Dopaminergic neurons in the VTA and NAc are activated in response to unpredicted rewards or cues that predict reward delivery (17). The DA receptor 1 (D1) is abundantly expressed in the VTA, especially on GABAergic neurons and synaptic afferents (18). Tyrosine hydroxylase (TH) is the maker of dopaminergic neurons (19). In this study, we found that the level of DA was increased by morphine in the VTA of WT mice, while the DA level was not increased by morphine in the VTA in TG mice (Figure 4A). Two-way ANOVA revealed a significant mice × drug interaction (F1,20 = 40.5, P < 0.001) and significant effects of mice (F1,20 = 5.61, P < 0.05) and drug (F1,20 = 32.06, P < 0.001). Bonferroni post hoc test showed a significant difference between the saline and morphine group in WT mice (P < 0.001) but not in TG mice (P > 0.05). The post hoc test also showed a significant difference between the TG and WT mice that have never been treated with morphine (P < 0.001). The level of DA was increased by morphine in the NAc in WT mice, while the DA level was not increased by morphine in TG mice (Figure 4B). Two-way ANOVA revealed a significant mice × drug interaction (F1,20 = 56.95, P < 0.001) and significant effects of mice (F1,20 = 6.33, P < 0.05) and drug (F1,20 = 31.10, P < 0.001). Bonferroni post hoc test showed a significant difference between the saline and morphine group in WT mice (P < 0.001) but not in TG mice (P > 0.05). The post hoc test also showed a significant difference between the TG and WT mice that have never been treated with morphine (P < 0.001). We found that the expression TH was increased by morphine in the VTA in WT mice, while the TH expression was not increased by morphine in TG mice (Figure 4C). Two-way ANOVA revealed a significant mice × drug interaction (F1,20 = 4.54, P < 0.05) and significant effects of mice (F1,20 = 12.48, P < 0.01) and drug (F1,20 = 6.46, P < 0.05). Bonferroni post hoc test showed a significant difference between the saline and morphine group in WT mice (P < 0.01) but not in TG mice (P > 0.05). The post hoc test also showed a significant difference between the TG and WT mice that have never been treated with morphine (P < 0.01). The results also showed that TH was increased by morphine in the NAc in WT mice, while the TH expression was not increased by morphine in TG mice (Figure 4D). Two-way ANOVA revealed a significant mice × drug interaction (F1,20 = 6.84, P < 0.05) and significant effects of mice (F1,20 = 4.83, P < 0.05) and drug (F1,20 = 21.81, P < 0.001). Bonferroni post hoc test showed significant differences between the saline and morphine group in WT mice (P < 0.05) but not in TG mice (P > 0.05). The post hoc test also showed significant differences between the TG and WT mice that have never been treated with morphine (P < 0.05). We found that the expression of D1 was increased by morphine in VTA in WT mice, while the expression of D1 was not increased by morphine in TG mice (Figure 4E). Two-way ANOVA revealed a significant mice × drug interaction (F1,20 = 10.08, P < 0.01) and significant effects of mice (F1,20 = 20.17, P < 0.001) and drug (F1,20 = 6.59, P < 0.05). Bonferroni post hoc test showed a significant difference between the saline and morphine group in WT mice (P < 0.01) but not in TG mice (P > 0.05). The post hoc test also showed significant differences between the TG and WT mice that have never been treated with morphine (P < 0.001). We found that the expression of D1 was increased by morphine in the NAc of WT mice, while the expression of D1 was not increased by morphine in TG mice (Figure 4F). Two-way ANOVA revealed a significant mice × drug interaction (F1,20 = 6.06, P < 0.05) and significant effects of mice (F1,20 = 19.36, P < 0.001) and drug (F1,20 = 4.54, P < 0.05). Bonferroni post hoc test showed a significant difference between the saline and morphine group in WT mice (P < 0.01) but not in TG mice (P > 0.05). The post hoc test also showed significant difference between the TG and WT mice that have never been treated with morphine (P < 0.001).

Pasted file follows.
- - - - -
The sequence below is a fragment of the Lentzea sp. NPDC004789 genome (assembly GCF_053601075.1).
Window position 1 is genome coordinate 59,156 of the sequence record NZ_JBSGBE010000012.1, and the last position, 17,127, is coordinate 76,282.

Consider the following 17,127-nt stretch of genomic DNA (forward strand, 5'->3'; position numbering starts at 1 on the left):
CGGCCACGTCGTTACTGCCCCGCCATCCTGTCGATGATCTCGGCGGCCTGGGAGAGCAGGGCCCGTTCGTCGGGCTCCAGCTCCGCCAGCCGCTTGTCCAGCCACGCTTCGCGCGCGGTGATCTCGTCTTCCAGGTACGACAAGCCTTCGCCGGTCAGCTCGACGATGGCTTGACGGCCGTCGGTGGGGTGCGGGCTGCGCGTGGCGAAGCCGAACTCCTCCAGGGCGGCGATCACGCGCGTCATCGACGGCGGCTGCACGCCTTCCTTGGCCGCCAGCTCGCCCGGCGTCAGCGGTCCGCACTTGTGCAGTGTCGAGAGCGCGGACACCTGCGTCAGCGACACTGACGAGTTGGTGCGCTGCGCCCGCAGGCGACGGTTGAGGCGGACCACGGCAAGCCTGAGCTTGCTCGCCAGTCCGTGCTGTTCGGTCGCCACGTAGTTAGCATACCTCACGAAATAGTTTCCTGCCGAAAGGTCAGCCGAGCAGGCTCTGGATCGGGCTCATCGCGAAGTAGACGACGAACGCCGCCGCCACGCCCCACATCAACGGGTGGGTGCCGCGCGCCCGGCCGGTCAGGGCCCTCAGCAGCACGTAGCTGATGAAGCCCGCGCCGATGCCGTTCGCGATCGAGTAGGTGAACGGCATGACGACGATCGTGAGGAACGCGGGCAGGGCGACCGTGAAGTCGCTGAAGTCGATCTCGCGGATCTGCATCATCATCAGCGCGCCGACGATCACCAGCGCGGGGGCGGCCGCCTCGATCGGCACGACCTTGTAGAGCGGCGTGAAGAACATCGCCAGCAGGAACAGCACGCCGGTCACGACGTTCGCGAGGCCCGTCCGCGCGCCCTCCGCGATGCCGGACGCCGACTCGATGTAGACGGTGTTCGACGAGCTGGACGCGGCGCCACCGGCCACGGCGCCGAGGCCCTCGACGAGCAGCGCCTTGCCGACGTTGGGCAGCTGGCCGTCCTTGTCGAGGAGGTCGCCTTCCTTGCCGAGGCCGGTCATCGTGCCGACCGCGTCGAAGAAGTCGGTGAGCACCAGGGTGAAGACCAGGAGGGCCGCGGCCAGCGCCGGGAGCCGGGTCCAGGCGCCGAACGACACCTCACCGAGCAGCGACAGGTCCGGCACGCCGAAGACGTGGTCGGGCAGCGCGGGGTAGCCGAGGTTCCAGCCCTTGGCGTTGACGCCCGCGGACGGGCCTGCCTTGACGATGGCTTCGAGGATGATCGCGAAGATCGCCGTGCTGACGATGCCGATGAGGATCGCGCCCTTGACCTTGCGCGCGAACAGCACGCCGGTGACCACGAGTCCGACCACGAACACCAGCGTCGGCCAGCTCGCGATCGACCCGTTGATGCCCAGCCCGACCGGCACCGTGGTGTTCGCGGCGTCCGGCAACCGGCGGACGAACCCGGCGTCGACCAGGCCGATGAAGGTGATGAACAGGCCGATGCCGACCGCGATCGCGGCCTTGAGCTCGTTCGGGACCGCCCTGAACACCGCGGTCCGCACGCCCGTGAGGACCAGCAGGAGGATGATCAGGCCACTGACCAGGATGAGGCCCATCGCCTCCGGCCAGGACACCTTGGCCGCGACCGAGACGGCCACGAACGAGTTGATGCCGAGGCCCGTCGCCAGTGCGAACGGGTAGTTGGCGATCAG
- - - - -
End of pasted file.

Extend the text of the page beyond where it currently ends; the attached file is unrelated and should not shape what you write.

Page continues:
FIGURE 4